Reading is deeply personal for me, the act of-, and the subject has always come from a place of familiarity. It has never mattered, either, what I’m reading, or what I’ve read. There have been a number of people throughout my life whom have inspired to engage with me about books, and stories because I’m a writer, an avid reader, and a book collector. However, I don’t enjoy talking to people about the stories that I read. Even when describing, or explain a plot, I have never felt comfortable opening up to a person about the subject of any book that I have ever read. Still, people try, and they will never not want to converse with me about what I have read.
I will, instead change the subject, slightly, to similar books or authors, and if at all possible about parallel philosophies, anything that will redirect the conversation.
I have been asked many, many times to review books for people. Just today I read a message on LinkedIn from a publisher asking if I would consider reviewing, they have several ARC’s out this month. And I have reviewed books, in the past, and I enjoy it—which is strange. I’m a writer, I enjoy the process, and the means in which ideas, philosophies, and themes come to life from a place within ourselves, and sometimes, depending on who you ask from elsewhere. From above. The Great Creator…from somewhere else.
Sharing ideas, even someone else’s idea in a way that is both illuminating and developing simultaneously intrigues me. I have always preferred expressing ideas more when I write them then I do when I verbalize them. I have had a long-time internal conflict with that process. Our society has led us to believe that there are very specific, and exclusive behaviors that are more acceptable than others, and those that not only accept but prefer those means are rewarded. And though I enjoy talking to people; I love the art of conversation, it can never compare to how I feel, and what I’m capable of expressing when I’m writing.
I recently, watched a TED Talk with Matt Goldman. He described his 3rd grade music class: everyone was brought into a room, with a piano, and the teacher played ‘C,’ the 9 year olds were all asked to sing, to hold the ‘C,’ and after each student stood and sang they were asked to stand in one, of two groups. Finally, after everyone had finished singing, one of the two groups, the group that Matt Goldman was in, was asked to leave, Goldman explains that he did not have another music class until Middle School. Similarly, in an English class years later a paper he had written was returned to him, he received a C+ on the paper, which, apparently, he was pleased with, because it wasn’t a C-, or a D. Except that underneath the lettered grade, written in pen, was the note, “As good as could be expected.” Which, Goldman says, stung a little. Matt Goldman went on to cofound the Broadway sensation, Blue Man Group. Making a career of writing, music, and almost everything else. Sir Ken Robinson gave a TED Talk titled Do schools kill creativity? In which he describes a young girl who was often getting into trouble in school because she could not stop moving. Finally, after trying a number of things, her mother took her to a psychologist. The three persons sat in his office, the girl struggling to keep still, but being very respectful and kind. After several minutes of talking the psychologist asked to speak with her mother outside. The two stepped outside and he explained to the mother that he didn’t really want to talk to her, he wanted to see what the young girl would do once the adult left the room. Inside the girl was on her feet, and dancing away. The psychologist turned to her mother and said, “There’s nothing wrong with your daughter. She’s a dancer. She needs to dance, to think.” That young girl is Gillian Lynne, who went on to earn more than 60 stage credits, most as Choreographer for notable shows such as Cats and The Phantom of the Opera. Neither Matt Goldman nor Gillian Lynne may not have accomplished what they had if they listened to, or were met with an opposition that may have paralyzed them.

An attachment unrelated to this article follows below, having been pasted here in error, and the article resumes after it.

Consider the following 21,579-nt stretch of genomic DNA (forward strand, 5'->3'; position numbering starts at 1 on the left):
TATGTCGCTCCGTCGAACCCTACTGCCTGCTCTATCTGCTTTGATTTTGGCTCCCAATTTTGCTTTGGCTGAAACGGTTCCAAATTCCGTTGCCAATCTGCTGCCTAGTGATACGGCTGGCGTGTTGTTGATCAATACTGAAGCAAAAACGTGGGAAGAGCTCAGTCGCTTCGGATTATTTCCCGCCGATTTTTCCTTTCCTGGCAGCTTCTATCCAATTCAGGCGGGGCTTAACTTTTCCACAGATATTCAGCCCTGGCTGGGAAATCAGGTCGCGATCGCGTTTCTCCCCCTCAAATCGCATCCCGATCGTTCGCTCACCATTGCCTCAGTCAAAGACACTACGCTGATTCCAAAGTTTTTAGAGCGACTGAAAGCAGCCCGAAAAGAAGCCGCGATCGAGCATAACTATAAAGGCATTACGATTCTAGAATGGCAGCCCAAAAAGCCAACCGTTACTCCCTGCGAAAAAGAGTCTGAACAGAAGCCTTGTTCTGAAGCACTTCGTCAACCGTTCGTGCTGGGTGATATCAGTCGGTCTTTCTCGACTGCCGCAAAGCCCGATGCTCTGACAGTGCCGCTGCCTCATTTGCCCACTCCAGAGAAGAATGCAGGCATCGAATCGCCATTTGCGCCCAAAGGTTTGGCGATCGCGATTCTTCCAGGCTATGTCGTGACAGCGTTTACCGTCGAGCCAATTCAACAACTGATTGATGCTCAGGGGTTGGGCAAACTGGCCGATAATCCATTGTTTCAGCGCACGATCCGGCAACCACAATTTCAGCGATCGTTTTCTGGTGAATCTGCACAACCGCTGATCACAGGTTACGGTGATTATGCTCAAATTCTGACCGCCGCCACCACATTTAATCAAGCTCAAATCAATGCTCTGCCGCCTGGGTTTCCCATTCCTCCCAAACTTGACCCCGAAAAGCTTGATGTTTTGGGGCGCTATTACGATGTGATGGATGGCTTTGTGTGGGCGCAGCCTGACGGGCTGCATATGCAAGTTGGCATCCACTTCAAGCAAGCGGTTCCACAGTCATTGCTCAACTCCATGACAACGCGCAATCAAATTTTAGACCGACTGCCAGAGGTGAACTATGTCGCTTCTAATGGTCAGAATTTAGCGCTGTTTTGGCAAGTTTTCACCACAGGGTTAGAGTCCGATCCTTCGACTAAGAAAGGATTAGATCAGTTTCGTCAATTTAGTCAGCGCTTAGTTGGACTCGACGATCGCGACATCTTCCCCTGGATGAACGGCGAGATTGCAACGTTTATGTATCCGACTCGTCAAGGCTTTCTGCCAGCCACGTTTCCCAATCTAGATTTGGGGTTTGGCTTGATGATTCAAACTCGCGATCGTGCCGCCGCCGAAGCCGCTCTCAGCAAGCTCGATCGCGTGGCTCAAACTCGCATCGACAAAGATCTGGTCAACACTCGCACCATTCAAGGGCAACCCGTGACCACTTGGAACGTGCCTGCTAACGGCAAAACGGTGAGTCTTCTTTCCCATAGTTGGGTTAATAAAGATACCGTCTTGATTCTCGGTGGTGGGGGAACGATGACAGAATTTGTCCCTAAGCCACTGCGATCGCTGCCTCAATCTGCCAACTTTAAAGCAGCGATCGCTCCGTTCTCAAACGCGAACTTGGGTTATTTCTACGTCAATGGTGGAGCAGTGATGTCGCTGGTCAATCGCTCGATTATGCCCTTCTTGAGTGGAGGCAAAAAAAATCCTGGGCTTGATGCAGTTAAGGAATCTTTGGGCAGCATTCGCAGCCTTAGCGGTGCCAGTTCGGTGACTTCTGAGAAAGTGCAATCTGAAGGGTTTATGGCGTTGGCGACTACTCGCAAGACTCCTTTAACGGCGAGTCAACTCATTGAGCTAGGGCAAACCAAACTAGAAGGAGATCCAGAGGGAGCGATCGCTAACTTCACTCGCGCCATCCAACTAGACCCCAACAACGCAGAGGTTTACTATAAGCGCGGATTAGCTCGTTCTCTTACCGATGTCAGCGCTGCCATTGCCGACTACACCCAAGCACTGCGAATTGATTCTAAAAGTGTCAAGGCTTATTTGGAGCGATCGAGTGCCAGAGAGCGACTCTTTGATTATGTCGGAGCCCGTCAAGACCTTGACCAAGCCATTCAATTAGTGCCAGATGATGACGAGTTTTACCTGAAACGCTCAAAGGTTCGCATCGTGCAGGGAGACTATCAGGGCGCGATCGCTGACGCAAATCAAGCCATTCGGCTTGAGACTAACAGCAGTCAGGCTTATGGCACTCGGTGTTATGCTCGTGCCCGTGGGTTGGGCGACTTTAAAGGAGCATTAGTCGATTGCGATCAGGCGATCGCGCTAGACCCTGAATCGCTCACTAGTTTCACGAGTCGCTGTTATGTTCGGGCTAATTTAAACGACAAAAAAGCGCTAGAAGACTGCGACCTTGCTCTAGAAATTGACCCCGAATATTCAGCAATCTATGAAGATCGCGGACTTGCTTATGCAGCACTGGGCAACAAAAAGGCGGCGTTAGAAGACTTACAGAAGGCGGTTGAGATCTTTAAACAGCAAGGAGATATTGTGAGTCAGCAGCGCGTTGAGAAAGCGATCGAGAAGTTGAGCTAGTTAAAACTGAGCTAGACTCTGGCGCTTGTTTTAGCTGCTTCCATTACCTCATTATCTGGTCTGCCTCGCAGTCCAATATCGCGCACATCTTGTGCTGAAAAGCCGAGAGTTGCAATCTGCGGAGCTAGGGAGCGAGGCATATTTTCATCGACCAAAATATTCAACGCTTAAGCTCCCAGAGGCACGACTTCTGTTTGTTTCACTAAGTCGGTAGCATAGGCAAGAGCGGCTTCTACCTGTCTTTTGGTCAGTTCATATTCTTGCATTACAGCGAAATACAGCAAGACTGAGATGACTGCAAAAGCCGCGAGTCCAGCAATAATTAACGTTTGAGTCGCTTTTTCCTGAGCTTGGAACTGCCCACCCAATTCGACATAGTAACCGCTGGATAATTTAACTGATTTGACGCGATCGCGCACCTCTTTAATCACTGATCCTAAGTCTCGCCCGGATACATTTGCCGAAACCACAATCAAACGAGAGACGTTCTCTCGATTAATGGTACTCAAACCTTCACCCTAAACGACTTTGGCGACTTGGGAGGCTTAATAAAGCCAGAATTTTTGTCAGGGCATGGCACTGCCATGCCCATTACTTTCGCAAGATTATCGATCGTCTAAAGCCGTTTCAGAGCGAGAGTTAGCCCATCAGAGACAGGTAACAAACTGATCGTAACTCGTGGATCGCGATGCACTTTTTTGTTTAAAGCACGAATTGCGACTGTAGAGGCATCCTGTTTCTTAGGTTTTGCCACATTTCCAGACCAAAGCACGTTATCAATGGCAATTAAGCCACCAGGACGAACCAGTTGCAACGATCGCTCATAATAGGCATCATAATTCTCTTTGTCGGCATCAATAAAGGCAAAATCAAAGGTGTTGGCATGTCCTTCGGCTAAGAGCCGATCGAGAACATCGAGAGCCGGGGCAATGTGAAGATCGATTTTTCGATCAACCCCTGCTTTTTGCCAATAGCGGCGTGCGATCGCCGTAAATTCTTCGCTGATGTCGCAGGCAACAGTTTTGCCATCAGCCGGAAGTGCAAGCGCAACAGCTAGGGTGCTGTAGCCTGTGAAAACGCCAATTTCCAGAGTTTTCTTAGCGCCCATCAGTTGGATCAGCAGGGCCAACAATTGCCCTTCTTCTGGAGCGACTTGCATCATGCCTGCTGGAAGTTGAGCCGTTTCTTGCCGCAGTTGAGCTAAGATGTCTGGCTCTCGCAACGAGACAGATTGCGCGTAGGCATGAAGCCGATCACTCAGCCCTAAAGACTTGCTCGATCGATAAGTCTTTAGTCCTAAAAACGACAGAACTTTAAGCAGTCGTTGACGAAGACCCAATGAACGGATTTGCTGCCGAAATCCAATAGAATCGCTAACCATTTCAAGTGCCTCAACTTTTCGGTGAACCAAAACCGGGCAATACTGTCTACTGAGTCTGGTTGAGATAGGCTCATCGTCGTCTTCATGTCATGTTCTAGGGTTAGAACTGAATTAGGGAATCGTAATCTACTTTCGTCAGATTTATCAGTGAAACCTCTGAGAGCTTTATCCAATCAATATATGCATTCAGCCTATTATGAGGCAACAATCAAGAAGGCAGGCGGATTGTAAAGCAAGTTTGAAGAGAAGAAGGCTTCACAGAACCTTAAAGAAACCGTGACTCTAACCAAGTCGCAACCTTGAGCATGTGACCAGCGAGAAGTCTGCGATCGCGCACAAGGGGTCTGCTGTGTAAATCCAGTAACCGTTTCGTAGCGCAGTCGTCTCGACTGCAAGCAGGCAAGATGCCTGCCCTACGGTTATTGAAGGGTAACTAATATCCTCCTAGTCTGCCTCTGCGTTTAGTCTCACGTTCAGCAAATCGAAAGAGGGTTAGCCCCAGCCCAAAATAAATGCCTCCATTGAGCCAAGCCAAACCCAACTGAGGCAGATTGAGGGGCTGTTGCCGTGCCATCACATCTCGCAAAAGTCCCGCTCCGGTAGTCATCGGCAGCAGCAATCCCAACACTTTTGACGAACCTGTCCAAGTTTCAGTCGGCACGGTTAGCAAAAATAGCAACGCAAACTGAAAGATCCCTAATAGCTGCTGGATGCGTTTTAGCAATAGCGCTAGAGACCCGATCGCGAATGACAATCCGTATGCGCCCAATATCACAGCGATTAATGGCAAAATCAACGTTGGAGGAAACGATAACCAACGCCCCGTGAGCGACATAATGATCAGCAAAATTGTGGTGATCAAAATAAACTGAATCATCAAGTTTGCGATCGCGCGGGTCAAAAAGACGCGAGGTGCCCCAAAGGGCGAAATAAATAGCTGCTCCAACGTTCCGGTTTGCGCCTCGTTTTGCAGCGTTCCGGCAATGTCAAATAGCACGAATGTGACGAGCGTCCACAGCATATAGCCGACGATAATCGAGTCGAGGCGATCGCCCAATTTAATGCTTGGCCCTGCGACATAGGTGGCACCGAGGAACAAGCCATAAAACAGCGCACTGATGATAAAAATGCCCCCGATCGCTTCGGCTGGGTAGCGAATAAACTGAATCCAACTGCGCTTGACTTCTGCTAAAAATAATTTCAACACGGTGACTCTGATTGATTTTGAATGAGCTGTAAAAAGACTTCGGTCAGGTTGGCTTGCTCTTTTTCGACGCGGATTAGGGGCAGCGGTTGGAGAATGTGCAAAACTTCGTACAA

When I write I think differently, more creatively, more introspectively, and when I’m reading there is a similar relationship with the subject. People, sometimes, well, often, don’t understand that. When I review a book—with the exception of one situation—the author has met my review with great gratitude, and that’s, most likely, because of how intimate reading is for me. When writing a review I attempt to keep my review as commercial and unbiased as possible, but as a writer and a reader, as someone who feels a deep connection with story, and the written word, it’s exceptionally difficult for me not to relate to something, and in a very personal way.
I love to read, but I do not love to talk about what I read. I don’t enjoy sharing my experience with the book. Maybe it’s an occupational hazard, or maybe some words and thoughts and feelings, for me, are not meant to be shared or expressed. The way I relate to people, in this way, is by putting a book in their hand, telling them to forget the world, and to read. To just read.
I am a freelance author, writer, critic, artist, and entrepreneur living in the Heart of the Texas Hill Country.